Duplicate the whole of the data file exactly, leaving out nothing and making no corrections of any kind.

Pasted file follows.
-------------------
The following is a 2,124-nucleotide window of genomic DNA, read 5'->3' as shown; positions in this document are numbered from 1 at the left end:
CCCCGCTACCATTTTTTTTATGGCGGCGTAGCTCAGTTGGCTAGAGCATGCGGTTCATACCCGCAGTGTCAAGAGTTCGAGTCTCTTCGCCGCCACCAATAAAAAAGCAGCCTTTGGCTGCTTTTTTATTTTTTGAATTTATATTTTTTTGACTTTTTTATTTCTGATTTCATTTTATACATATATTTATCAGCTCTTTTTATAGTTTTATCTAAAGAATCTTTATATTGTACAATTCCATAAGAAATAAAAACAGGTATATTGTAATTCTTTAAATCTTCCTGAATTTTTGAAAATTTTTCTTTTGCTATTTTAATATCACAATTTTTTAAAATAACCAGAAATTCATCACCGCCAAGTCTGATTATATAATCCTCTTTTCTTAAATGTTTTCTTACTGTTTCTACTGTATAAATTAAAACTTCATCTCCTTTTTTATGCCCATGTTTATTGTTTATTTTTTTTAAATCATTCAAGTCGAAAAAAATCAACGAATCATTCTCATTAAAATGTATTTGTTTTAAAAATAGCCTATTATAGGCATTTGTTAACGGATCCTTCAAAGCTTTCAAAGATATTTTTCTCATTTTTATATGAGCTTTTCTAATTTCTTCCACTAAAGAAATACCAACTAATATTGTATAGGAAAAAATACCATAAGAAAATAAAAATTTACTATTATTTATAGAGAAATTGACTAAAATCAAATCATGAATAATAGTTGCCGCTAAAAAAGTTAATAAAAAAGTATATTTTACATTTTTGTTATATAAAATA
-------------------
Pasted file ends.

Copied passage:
The following is a 2,124-nucleotide window of genomic DNA, read 5'->3' as shown; positions in this document are numbered from 1 at the left end:
CCCCGCTACCATTTTTTTTATGGCGGCGTAGCTCAGTTGGCTAGAGCATGCGGTTCATACCCGCAGTGTCAAGAGTTCGAGTCTCTTCGCCGCCACCAATAAAAAAGCAGCCTTTGGCTGCTTTTTTATTTTTTGAATTTATATTTTTTTGACTTTTTTATTTCTGATTTCATTTTATACATATATTTATCAGCTCTTTTTATAGTTTTATCTAAAGAATCTTTATATTGTACAATTCCATAAGAAATAAAAACAGGTATATTGTAATTCTTTAAATCTTCCTGAATTTTTGAAAATTTTTCTTTTGCTATTTTAATATCACAATTTTTTAAAATAACCAGAAATTCATCACCGCCAAGTCTGATTATATAATCCTCTTTTCTTAAATGTTTTCTTACTGTTTCTACTGTATAAATTAAAACTTCATCTCCTTTTTTATGCCCATGTTTATTGTTTATTTTTTTTAAATCATTCAAGTCGAAAAAAATCAACGAATCATTCTCATTAAAATGTATTTGTTTTAAAAATAGCCTATTATAGGCATTTGTTAACGGATCCTTCAAAGCTTTCAAAGATATTTTTCTCATTTTTATATGAGCTTTTCTAATTTCTTCCACTAAAGAAATACCAACTAATATTGTATAGGAAAAAATACCATAAGAAAATAAAAATTTACTATTATTTATAGAGAAATTGACTAAAATCAAATCATGAATAATAGTTGCCGCTAAAAAAGTTAATAAAAAAGTATATTTTACATTTTTGTTATATAAAATA